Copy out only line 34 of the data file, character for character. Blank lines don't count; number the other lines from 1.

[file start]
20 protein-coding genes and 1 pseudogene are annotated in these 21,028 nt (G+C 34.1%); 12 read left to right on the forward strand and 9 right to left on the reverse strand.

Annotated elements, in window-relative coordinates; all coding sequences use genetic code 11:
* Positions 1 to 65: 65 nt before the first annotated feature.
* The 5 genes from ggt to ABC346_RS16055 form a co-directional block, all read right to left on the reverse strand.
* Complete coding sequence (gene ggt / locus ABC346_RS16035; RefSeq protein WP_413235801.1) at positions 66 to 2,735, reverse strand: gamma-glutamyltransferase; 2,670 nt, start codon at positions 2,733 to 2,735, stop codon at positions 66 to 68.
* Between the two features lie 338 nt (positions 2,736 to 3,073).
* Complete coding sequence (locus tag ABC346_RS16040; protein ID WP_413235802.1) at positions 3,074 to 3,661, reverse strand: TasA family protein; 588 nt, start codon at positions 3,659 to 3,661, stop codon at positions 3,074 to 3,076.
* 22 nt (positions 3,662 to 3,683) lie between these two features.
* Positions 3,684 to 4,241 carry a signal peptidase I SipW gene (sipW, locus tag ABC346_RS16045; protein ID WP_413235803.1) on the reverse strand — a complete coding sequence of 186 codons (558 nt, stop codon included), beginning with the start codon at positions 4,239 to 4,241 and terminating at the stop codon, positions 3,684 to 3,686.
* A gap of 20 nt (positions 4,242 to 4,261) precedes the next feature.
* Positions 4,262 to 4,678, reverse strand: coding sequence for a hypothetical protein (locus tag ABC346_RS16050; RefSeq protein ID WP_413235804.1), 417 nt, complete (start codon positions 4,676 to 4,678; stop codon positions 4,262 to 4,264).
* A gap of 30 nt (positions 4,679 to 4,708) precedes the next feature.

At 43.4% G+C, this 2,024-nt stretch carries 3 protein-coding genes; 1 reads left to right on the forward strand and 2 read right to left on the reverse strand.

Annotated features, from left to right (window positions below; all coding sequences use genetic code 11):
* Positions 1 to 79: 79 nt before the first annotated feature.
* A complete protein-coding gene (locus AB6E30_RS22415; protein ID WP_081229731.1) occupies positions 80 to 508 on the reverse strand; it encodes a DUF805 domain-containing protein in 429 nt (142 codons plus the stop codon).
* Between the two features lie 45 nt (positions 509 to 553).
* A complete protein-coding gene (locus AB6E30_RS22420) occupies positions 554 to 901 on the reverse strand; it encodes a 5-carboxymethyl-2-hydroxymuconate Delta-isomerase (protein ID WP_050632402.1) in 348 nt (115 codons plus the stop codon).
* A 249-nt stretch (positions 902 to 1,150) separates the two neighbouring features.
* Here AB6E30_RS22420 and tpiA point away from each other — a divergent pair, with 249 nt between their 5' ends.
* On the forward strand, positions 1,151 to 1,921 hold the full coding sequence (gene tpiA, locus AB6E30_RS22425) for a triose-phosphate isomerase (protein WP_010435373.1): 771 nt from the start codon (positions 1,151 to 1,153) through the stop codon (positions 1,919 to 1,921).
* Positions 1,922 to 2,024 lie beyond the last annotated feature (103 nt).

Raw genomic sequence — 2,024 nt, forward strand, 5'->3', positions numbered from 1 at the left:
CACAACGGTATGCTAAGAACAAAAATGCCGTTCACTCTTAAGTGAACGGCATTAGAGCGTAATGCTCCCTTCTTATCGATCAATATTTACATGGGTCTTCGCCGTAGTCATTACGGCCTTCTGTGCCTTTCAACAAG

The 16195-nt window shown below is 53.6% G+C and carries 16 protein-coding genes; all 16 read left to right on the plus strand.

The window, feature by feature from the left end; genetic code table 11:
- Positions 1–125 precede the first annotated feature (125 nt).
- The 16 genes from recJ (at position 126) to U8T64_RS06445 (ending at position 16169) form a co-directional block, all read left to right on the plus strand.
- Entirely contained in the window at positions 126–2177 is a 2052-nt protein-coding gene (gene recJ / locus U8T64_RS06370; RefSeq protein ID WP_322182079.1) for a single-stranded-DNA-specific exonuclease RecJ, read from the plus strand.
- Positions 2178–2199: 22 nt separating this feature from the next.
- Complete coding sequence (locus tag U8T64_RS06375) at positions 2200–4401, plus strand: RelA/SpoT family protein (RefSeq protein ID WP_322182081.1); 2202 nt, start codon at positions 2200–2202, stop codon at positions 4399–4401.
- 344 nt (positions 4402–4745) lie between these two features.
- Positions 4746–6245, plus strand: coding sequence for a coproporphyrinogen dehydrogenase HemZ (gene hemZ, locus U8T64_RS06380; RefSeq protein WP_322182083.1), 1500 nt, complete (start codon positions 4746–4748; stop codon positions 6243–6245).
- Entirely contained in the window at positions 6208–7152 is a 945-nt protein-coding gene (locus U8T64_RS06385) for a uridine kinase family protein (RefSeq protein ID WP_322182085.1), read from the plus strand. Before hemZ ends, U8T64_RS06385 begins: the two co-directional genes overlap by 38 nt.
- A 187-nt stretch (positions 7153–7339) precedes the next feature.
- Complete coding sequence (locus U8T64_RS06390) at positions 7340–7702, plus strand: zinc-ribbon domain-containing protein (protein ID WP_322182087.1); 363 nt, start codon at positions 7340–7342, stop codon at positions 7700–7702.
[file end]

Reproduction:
- Entirely contained in the window at positions 6208–7152 is a 945-nt protein-coding gene (locus U8T64_RS06385) for a uridine kinase family protein (RefSeq protein ID WP_322182085.1), read from the plus strand. Before hemZ ends, U8T64_RS06385 begins: the two co-directional genes overlap by 38 nt.